When cobalt ions from different metal objects repeatedly come into contact with skin, these cobalt ions then diffuse through the skin, causing allergic and irritant reactions.

allergic gif

Originally posted by showcaseshirley17

Important raw material for electric transport

Cobalt is also a critical raw material for electric transport. It is used in the production of the most common types of lithum-ion batteries, thus, powering the current boom in electric vehicles. 

The electric vehicle industry has the potential to grow from 3.2 million in 2017 to around 130 million in 2030, seeing the demand for cobalt increase almost threefold within the next decade.

electric vehicle charging

As the EU continues to develop the battery industry, it is becoming a priority for manufacturing industries to secure adequate cobalt supplies. The electric vehicle boom means cobalt will increase in demand in the EU as well as globally; further projects to monitoring the supply-and-demand situation will be announced.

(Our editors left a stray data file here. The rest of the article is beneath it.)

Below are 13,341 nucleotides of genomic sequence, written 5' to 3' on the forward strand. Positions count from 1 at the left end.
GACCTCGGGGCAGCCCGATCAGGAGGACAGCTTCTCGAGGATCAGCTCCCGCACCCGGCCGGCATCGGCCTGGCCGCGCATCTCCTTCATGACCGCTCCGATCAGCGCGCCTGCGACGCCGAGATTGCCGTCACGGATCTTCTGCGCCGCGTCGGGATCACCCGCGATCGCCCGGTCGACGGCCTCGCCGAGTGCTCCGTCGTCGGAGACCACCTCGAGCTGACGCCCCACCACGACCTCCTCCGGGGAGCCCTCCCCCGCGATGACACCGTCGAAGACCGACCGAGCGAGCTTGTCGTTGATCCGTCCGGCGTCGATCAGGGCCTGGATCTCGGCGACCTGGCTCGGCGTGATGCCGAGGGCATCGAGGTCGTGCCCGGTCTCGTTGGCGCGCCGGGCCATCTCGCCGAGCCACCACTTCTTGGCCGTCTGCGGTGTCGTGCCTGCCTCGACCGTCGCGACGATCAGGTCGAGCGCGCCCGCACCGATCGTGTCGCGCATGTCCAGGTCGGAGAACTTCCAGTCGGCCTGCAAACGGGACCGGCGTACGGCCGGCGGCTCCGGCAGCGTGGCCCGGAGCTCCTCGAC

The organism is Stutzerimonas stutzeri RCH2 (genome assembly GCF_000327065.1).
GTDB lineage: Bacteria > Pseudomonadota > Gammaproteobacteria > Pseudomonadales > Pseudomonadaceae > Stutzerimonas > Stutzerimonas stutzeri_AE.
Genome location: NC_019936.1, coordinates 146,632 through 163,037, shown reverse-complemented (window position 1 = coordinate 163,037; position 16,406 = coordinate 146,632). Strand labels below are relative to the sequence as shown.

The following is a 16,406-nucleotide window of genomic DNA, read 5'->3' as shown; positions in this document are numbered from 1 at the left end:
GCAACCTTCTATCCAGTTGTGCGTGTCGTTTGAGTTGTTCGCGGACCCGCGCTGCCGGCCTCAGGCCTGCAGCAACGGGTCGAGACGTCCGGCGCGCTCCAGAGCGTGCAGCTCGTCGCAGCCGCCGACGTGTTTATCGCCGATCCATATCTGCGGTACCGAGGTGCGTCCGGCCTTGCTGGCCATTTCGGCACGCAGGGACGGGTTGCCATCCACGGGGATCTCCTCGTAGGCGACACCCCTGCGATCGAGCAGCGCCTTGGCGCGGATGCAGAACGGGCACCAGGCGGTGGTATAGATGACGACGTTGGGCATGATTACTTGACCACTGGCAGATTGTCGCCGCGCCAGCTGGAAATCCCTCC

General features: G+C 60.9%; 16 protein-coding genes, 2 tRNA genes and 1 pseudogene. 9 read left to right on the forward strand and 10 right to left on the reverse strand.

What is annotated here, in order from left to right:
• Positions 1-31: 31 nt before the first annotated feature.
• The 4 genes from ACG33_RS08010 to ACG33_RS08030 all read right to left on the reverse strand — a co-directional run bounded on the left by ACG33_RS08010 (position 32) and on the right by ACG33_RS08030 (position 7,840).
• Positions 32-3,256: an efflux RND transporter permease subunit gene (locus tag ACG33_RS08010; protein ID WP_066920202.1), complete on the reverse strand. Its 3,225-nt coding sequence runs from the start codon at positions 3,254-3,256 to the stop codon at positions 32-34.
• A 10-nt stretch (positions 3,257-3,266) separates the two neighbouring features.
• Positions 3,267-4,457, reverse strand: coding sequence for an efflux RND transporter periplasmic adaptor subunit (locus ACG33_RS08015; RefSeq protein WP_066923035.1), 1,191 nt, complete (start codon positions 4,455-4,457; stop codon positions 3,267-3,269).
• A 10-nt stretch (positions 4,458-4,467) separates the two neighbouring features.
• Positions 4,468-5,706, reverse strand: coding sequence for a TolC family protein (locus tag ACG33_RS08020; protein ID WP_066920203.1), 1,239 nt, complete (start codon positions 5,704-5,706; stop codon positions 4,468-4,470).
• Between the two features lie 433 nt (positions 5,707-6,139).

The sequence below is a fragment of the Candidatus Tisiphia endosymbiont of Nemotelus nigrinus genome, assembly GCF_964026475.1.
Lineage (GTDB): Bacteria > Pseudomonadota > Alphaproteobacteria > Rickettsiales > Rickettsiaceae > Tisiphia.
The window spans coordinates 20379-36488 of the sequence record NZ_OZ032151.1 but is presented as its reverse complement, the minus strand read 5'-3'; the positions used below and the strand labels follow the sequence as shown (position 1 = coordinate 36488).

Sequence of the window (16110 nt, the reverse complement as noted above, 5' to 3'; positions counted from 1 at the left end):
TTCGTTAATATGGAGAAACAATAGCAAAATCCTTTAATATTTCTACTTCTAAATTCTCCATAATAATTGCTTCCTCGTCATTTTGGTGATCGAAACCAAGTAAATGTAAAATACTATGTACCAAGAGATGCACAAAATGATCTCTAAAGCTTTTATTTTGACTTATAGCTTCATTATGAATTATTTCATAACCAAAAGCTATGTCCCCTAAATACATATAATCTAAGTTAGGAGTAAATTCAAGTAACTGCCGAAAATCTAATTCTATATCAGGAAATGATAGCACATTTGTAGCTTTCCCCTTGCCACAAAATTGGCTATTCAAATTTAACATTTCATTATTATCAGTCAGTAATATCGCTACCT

Materials

2019 has been declared by UNESCO as the Year of the Periodic Table. To celebrate, we are releasing a series of blogs about our favourite elements and their importance to the chemical industry. Today’s blog focuses on iron and its importance for human health.

 iron

Iron’s biological role

Iron is an important component of hemoglobin, a protein in the red blood cells which transports oxygen throughout the body. If there is a low level of iron in your body, your body will be unable to carry healthy oxygen-carrying red blood cells and a lack of these red blood cells can result in iron deficiency anemia.

During the 17th century, iron had early medicinal uses by Egyptians, Greeks, Hindus and Romanians, and around 1932, it became established that iron was essential for haemoglobin synthesis.